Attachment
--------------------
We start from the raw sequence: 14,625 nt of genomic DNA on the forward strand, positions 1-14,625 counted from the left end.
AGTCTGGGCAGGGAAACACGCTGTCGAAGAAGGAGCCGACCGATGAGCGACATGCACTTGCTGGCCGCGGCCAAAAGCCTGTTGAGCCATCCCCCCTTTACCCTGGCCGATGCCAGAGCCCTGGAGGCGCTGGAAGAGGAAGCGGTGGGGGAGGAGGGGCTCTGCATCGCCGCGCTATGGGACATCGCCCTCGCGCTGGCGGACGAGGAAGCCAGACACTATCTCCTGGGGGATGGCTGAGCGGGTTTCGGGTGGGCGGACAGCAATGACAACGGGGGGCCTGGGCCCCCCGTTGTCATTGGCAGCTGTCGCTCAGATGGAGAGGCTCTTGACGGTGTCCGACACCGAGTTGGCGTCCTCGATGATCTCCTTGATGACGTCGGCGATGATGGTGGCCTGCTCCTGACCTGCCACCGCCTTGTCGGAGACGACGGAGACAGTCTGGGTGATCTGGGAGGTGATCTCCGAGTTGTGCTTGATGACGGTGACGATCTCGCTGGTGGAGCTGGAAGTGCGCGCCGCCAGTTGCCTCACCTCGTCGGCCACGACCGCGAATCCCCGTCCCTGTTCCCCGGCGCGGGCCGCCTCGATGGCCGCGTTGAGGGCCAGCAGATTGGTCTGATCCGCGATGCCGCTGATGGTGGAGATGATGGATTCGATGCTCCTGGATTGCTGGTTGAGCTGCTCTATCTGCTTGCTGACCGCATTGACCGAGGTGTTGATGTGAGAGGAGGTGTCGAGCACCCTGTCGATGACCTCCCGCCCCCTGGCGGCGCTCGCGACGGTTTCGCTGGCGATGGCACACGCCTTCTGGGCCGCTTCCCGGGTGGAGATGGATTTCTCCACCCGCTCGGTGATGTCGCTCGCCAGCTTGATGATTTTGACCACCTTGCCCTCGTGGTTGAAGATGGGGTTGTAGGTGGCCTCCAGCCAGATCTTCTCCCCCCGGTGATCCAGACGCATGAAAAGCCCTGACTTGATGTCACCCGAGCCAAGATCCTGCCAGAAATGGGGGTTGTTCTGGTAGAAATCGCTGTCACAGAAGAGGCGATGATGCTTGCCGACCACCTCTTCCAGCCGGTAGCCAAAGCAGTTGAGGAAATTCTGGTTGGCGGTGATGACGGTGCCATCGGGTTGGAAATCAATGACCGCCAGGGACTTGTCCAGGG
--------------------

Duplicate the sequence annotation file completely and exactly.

We start from the raw sequence: 14,625 nt of genomic DNA on the forward strand, positions 1-14,625 counted from the left end.
AGTCTGGGCAGGGAAACACGCTGTCGAAGAAGGAGCCGACCGATGAGCGACATGCACTTGCTGGCCGCGGCCAAAAGCCTGTTGAGCCATCCCCCCTTTACCCTGGCCGATGCCAGAGCCCTGGAGGCGCTGGAAGAGGAAGCGGTGGGGGAGGAGGGGCTCTGCATCGCCGCGCTATGGGACATCGCCCTCGCGCTGGCGGACGAGGAAGCCAGACACTATCTCCTGGGGGATGGCTGAGCGGGTTTCGGGTGGGCGGACAGCAATGACAACGGGGGGCCTGGGCCCCCCGTTGTCATTGGCAGCTGTCGCTCAGATGGAGAGGCTCTTGACGGTGTCCGACACCGAGTTGGCGTCCTCGATGATCTCCTTGATGACGTCGGCGATGATGGTGGCCTGCTCCTGACCTGCCACCGCCTTGTCGGAGACGACGGAGACAGTCTGGGTGATCTGGGAGGTGATCTCCGAGTTGTGCTTGATGACGGTGACGATCTCGCTGGTGGAGCTGGAAGTGCGCGCCGCCAGTTGCCTCACCTCGTCGGCCACGACCGCGAATCCCCGTCCCTGTTCCCCGGCGCGGGCCGCCTCGATGGCCGCGTTGAGGGCCAGCAGATTGGTCTGATCCGCGATGCCGCTGATGGTGGAGATGATGGATTCGATGCTCCTGGATTGCTGGTTGAGCTGCTCTATCTGCTTGCTGACCGCATTGACCGAGGTGTTGATGTGAGAGGAGGTGTCGAGCACCCTGTCGATGACCTCCCGCCCCCTGGCGGCGCTCGCGACGGTTTCGCTGGCGATGGCACACGCCTTCTGGGCCGCTTCCCGGGTGGAGATGGATTTCTCCACCCGCTCGGTGATGTCGCTCGCCAGCTTGATGATTTTGACCACCTTGCCCTCGTGGTTGAAGATGGGGTTGTAGGTGGCCTCCAGCCAGATCTTCTCCCCCCGGTGATCCAGACGCATGAAAAGCCCTGACTTGATGTCACCCGAGCCAAGATCCTGCCAGAAATGGGGGTTGTTCTGGTAGAAATCGCTGTCACAGAAGAGGCGATGATGCTTGCCGACCACCTCTTCCAGCCGGTAGCCAAAGCAGTTGAGGAAATTCTGGTTGGCGGTGATGACGGTGCCATCGGGTTGGAAATCAATGACCGCCAGGGACTTGTCCAGGG